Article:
Academic journal article The Qualitative Report

Creating New Metaphors for Women Engineering Students through Qualitative Methods

Academic journal article The Qualitative Report

Creating New Metaphors for Women Engineering Students through Qualitative Methods

Article excerpt

The ever-changing global market increasingly requires a technologically and scientifically skilled workforce for nations to remain competitive in the global economy (Campbell, 2002). In order to provide this skilled workforce, leaders from industry and government are calling for an increase in the number of graduates in the science, technology, engineering, and mathematical (STEM) fields, yet it comes at a time when American students' interest in these majors has declined (Duderstadt, 2008). Despite efforts to encourage more students to enter STEM fields, the percentage of students intending to enroll in these majors has dropped over the last decade and remains around 20% (College Board, 2010).

Even more concerning is the enrollment rate of women in the STEM fields. Women are entering college and earning more degrees than men earn, yet male students are twice as likely as female students to enter STEM fields are and twice as likely to earn a certificate or bachelor's degree in STEM fields (Baum, Ma, & Payea, 2010). Because they represent over 50% of undergraduates but only 17.5 % of engineering students (National Science Foundation, 2011), women have been identified as the "greatest potential source of new engineering talent" (Lord et al., 2009, p. 167).

In order to address this disparity between the percentages of female undergraduate students to female engineering students, it is important to understand why women are not seeking out engineering as a major. Unlike other majors, most students cannot choose to major in engineering overnight due to the sequential and linear nature of classes (George-Jackson, 2011). Overall, engineering students typically take more math and science classes in high school than non-STEM students, and female engineering students are more likely to have had these courses than male engineering students have (Yauch, 1999). Once in college, female engineering students earn the same GPAs as male engineering students, yet women are more likely to judge themselves as less successful in their degree programs than men are (Meinholdt & Murray, 1999).

Women chose to leave STEM fields because of experiences of being uncomfortable classroom settings and having difficult interpersonal relationships (Johnson, 2011). Models describing this phenomenon are often described as a pipeline or pathway; however, few retention models for engineering students have been developed (Veenstra, Dey, & Herrin, 2009). While the pipeline model to describe the pathway to engineering degrees is used for all students, the model for female engineering students has been characterized as a leaky pipeline (Blickenstaff, 2005). In this model, the loss of students along the pipeline is seen as naturally occurring, and few, if any, "patches" are suggested to lessen or stop these leaks.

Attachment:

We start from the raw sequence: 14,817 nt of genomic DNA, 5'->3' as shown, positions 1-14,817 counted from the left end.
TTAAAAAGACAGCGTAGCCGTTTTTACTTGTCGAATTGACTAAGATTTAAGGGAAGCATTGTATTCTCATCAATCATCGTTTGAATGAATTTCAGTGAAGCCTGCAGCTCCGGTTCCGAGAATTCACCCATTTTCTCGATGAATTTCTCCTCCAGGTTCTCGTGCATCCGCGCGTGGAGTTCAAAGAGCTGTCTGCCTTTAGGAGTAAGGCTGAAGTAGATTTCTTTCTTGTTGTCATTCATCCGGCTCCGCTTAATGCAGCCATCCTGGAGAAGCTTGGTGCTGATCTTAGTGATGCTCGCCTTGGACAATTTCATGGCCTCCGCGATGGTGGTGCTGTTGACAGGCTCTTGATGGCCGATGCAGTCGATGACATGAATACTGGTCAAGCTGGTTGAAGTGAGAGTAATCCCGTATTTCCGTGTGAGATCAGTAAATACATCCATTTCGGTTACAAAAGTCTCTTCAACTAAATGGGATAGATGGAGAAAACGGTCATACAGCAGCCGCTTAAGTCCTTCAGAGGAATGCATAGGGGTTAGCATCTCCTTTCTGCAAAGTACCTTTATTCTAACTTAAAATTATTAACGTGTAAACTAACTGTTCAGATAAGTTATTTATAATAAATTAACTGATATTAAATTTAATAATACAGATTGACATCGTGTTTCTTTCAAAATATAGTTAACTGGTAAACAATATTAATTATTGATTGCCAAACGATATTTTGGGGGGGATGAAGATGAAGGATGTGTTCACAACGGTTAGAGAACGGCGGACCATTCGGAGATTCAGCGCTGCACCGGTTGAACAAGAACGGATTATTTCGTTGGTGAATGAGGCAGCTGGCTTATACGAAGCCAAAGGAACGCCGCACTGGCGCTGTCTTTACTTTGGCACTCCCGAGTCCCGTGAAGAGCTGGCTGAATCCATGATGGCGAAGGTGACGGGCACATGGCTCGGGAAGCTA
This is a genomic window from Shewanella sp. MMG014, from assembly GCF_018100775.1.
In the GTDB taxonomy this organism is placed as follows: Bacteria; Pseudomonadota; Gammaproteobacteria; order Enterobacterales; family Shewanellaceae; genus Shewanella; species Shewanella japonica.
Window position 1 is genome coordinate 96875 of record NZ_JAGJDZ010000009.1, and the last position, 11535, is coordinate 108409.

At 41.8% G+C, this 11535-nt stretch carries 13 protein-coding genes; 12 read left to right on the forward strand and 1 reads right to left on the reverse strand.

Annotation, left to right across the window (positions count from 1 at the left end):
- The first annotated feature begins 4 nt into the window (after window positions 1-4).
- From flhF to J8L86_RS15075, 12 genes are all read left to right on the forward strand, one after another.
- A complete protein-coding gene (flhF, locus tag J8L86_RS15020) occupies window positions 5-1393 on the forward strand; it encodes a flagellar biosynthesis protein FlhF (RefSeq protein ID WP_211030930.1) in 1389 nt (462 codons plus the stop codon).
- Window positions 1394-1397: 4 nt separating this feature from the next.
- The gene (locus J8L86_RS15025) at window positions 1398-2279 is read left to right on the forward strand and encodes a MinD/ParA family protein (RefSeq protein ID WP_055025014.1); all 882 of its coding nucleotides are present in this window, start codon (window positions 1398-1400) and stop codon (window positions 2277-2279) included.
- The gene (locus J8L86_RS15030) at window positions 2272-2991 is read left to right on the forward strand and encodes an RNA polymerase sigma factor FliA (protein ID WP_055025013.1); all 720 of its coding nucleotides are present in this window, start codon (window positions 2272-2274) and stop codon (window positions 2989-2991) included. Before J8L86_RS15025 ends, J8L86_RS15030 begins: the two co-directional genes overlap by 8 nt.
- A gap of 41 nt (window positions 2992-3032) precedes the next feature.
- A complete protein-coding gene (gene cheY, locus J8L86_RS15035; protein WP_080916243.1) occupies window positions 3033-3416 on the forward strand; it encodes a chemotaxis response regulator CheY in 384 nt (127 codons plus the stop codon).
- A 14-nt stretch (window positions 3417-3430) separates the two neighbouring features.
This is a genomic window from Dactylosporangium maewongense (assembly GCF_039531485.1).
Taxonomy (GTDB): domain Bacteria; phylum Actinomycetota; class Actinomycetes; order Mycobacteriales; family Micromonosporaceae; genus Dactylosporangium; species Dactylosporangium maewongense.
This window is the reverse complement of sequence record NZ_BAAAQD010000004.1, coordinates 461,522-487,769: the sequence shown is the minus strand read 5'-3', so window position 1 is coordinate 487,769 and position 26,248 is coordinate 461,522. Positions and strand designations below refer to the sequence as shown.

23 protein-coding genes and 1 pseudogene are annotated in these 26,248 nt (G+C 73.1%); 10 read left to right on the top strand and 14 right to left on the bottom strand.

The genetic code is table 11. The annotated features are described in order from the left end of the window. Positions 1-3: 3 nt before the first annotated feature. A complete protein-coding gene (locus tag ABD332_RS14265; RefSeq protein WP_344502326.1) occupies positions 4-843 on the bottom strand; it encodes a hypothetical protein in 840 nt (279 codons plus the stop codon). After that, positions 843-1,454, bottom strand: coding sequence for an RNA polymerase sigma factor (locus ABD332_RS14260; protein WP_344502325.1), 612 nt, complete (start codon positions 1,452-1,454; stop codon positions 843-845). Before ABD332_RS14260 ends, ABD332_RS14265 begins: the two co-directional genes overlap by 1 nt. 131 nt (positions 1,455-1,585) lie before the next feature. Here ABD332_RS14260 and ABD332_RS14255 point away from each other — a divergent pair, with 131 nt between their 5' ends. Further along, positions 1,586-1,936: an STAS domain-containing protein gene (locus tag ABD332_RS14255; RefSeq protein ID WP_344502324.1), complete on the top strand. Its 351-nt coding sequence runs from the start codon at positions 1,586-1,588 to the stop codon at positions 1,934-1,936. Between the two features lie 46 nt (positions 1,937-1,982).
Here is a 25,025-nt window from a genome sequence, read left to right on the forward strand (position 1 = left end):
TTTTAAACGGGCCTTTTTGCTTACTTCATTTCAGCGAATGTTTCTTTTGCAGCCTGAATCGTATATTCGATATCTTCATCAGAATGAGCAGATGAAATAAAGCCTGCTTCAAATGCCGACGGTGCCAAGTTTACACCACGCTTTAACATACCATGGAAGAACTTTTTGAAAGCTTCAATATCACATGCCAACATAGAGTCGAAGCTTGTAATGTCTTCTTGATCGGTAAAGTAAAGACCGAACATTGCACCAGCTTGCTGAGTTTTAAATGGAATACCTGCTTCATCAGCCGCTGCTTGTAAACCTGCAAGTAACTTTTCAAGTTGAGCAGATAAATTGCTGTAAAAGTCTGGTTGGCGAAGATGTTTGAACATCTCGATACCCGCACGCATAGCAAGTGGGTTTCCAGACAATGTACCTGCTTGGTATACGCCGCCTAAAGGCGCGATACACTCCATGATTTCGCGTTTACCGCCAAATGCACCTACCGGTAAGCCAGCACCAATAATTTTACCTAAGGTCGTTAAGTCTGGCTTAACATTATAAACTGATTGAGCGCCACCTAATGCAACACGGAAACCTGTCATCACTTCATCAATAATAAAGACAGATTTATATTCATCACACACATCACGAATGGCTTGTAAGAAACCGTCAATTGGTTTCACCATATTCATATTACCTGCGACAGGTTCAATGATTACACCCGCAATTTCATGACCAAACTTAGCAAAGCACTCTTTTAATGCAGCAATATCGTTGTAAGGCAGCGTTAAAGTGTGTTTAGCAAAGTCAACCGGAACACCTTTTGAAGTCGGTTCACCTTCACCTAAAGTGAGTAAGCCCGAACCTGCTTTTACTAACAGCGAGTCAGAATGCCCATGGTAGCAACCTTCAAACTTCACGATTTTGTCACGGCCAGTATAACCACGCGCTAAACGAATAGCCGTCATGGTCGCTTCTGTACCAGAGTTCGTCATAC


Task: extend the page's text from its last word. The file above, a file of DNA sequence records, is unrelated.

The Pipeline Metaphor

Policy makers' efforts in the 1970s to solve national social problems elevated women (as well as racial/ethnic minorities) as a significant category to address the scientific and technological needs of the country. These efforts evolved to address economic concerns, and in the 1980s, these changes created a powerful and useful model of the U.S. educational system for STEM in the pipeline metaphor (Lucena, 2000).

Because "preparing to enter STEM majors and occupations is largely a sequential and liner process given the prerequisites that are required to advance in the sciences and remain in the STEM pipeline from year to year" (George-Jackson, 2011, p. 150), the pipeline metaphor served as a useful model to describe the STEM educational process. The pipeline metaphor explored the full educational system, starting as early as grade school through secondary school and ending with student earning their doctorate in STEM majors.

The pipeline metaphor identified behaviors of demographic subsets that interrupted the flow of engineers in the pipeline. By pinpointing these behaviors, systematic, institutional, and personal fixes could be developed to address these leaks (Lucena, 2000). …

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